Earlier this week I posted on North Carolina submitting legislation that would allow for the creation of a State Religion:
I can’t imagine that this bill will pass into law. In fact, I have no idea what the point of the legislation is about.
Well, it turns out that the bill won’t become law after all, in fact, it won’t even make it for a vote:
RALEIGH — The resolution that would assert North Carolina and its counties have the right to declare an official religion won’t be voted on, the office of House Speaker Thom Tillis said Thursday. That means it’s essentially dead.
Further, and I didn’t catch this at first:
Resolutions like the Defense of Religion Act do not become law if they are passed. They are generally used to honor dignitaries or groups, or to launch commissions to study issues.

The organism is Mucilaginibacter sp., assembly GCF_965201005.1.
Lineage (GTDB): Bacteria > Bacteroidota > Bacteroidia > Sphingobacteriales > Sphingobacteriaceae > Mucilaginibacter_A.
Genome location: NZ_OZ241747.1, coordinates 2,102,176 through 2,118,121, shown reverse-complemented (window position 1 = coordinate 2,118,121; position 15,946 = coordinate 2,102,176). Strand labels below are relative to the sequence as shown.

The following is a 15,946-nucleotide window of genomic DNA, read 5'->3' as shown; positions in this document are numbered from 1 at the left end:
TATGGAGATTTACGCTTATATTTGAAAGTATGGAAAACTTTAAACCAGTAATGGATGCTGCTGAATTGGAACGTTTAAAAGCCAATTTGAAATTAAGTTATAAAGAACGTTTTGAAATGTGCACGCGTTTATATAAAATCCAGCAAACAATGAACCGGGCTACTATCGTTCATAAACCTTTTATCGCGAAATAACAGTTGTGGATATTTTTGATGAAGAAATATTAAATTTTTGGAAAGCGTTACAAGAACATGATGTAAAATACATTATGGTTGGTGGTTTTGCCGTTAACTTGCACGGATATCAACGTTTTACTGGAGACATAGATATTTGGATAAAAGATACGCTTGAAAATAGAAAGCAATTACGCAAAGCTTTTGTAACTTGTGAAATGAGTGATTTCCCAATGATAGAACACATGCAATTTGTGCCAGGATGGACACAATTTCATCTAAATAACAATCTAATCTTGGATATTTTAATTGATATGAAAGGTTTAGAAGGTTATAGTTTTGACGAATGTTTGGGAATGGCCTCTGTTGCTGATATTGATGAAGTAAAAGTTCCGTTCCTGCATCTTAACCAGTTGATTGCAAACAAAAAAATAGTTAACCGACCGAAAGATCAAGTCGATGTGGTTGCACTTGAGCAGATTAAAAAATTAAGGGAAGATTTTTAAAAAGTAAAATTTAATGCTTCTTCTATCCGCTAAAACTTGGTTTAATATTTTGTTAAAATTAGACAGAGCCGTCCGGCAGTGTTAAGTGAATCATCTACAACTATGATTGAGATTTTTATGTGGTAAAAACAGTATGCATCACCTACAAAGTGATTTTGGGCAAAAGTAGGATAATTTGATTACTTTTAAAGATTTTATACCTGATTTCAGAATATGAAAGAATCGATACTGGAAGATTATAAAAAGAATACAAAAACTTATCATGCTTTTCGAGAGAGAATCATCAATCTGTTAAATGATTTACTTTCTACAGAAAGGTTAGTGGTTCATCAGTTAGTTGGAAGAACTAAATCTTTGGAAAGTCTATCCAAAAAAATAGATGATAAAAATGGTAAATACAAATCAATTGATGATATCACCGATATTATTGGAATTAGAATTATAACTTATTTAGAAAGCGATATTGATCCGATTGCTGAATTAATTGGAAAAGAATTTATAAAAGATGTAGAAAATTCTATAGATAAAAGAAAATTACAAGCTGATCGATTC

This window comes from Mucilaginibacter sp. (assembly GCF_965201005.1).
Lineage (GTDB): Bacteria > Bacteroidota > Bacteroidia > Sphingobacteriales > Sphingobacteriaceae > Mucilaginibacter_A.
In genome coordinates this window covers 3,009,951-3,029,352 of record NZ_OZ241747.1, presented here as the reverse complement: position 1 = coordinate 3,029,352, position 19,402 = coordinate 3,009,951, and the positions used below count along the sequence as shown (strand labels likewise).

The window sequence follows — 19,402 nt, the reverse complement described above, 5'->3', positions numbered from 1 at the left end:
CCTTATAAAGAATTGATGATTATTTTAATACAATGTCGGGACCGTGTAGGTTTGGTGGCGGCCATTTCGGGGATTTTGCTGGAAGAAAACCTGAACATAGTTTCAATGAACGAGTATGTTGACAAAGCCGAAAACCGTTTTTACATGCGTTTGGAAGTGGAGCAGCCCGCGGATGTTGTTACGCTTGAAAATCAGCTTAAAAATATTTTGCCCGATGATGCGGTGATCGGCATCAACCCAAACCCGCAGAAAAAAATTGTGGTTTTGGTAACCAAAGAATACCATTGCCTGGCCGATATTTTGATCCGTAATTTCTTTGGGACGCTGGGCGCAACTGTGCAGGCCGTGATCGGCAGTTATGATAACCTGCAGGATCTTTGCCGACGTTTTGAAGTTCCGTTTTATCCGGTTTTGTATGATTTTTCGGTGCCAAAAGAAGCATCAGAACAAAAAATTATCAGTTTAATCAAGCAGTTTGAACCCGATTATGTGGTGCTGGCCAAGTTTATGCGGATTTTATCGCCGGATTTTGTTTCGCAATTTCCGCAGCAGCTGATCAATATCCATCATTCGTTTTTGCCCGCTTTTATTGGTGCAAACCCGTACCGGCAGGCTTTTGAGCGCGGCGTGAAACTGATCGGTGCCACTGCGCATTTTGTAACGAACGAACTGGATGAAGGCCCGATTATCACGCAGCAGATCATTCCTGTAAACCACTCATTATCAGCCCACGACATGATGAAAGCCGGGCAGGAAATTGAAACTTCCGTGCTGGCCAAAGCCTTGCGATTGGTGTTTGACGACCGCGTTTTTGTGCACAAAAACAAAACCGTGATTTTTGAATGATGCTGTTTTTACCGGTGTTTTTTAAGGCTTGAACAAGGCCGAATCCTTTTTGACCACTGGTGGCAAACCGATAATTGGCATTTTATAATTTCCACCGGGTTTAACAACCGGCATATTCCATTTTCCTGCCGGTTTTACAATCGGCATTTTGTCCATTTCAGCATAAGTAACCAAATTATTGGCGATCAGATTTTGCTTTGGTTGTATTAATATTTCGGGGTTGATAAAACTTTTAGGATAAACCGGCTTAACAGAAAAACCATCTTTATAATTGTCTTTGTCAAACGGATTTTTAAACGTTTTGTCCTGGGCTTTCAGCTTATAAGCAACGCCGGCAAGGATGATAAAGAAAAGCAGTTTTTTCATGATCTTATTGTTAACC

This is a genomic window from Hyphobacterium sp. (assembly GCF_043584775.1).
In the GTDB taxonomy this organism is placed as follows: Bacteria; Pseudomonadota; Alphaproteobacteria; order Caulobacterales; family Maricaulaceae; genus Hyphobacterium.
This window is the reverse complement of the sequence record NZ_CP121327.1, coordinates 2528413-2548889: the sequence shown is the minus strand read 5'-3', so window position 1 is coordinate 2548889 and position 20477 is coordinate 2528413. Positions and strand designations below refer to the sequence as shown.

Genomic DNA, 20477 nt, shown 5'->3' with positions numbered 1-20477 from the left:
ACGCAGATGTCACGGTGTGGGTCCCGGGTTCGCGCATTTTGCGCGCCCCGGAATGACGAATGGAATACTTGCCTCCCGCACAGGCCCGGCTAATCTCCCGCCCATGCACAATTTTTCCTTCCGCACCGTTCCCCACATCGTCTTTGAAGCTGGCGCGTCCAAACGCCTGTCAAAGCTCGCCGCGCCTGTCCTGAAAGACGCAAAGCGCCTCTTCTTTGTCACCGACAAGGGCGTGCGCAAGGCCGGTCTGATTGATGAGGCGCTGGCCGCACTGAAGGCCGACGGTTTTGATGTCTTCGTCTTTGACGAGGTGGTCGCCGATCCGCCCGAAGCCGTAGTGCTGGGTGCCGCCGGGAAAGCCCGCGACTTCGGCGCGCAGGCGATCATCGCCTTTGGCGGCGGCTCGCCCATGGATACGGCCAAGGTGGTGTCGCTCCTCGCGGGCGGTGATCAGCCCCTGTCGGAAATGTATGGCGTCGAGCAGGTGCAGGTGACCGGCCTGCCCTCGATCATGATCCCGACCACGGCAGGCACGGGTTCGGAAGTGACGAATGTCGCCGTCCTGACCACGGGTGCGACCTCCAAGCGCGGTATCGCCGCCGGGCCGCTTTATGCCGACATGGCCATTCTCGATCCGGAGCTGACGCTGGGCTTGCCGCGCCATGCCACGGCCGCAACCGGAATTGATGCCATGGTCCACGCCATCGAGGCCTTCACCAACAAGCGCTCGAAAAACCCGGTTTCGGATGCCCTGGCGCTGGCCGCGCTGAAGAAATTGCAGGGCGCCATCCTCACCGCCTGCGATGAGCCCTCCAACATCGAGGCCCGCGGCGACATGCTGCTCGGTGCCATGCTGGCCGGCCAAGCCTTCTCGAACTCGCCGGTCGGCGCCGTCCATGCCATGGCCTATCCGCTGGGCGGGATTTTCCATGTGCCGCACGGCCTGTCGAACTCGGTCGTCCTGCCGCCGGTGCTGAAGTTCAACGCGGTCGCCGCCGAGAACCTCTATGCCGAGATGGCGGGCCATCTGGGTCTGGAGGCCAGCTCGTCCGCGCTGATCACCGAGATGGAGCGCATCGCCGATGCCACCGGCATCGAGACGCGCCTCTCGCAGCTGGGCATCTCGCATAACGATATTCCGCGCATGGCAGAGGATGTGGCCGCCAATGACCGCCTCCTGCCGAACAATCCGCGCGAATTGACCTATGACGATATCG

It was never meant to actually BECOME law, just make a point.
SALISBURY, N.C. — One of the North Carolina legislators who sponsored a resolution declaring the state can make its own laws about religion without involvement from the federal government and courts is apologizing for any embarrassment to his community and state.
Warren says he only intended to allow Rowan County officials to continue opening meetings with prayer, not to establish a state religion. The American Civil Liberties Union sued county commissioners last month, accusing the panel of violating the First Amendment by routinely praying to Jesus Christ.
Whatever else the bill/resolution did or didn’t say, I have to add that I think a small community, even a county, should be able to open their meetings with a prayer to whoever they wanna pray to. What they cannot do is to force everyone in that community to offer the same prayer to the same divine.